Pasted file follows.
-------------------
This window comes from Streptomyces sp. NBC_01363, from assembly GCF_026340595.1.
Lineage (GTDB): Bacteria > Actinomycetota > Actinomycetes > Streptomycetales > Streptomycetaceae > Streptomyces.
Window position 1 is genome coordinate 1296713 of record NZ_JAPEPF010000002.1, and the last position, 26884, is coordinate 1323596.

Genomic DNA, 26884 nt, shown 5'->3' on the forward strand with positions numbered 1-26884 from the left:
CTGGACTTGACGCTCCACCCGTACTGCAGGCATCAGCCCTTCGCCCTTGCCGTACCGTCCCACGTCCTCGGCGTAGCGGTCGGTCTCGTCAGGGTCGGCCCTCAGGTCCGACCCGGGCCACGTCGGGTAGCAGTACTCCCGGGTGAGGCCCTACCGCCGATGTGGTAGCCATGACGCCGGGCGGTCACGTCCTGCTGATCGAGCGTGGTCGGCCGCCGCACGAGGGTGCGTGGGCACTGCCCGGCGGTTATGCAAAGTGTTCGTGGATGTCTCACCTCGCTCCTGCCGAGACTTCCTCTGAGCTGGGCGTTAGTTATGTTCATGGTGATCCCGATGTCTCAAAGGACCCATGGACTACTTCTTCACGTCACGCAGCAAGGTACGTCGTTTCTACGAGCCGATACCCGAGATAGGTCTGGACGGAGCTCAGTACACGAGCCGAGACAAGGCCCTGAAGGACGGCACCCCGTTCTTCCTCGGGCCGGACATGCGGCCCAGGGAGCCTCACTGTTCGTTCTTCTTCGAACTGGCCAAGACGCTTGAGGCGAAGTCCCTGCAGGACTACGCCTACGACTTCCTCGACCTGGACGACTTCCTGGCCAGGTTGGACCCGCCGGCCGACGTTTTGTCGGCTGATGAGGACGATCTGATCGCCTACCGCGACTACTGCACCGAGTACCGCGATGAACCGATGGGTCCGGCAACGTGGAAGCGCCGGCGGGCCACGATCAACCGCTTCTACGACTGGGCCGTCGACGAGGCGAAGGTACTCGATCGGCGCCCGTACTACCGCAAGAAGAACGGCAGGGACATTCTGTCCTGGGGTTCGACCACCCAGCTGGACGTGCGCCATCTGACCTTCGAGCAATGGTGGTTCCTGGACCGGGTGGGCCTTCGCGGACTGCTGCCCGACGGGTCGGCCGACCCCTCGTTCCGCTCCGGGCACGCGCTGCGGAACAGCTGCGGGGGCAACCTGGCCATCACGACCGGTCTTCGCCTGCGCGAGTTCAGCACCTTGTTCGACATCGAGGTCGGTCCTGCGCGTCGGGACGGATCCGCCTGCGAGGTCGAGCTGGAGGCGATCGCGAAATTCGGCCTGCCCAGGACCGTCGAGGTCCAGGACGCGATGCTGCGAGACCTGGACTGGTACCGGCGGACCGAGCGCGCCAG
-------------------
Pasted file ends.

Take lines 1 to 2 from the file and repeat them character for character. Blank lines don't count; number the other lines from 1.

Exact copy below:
This window comes from Streptomyces sp. NBC_01363, from assembly GCF_026340595.1.
Lineage (GTDB): Bacteria > Actinomycetota > Actinomycetes > Streptomycetales > Streptomycetaceae > Streptomyces.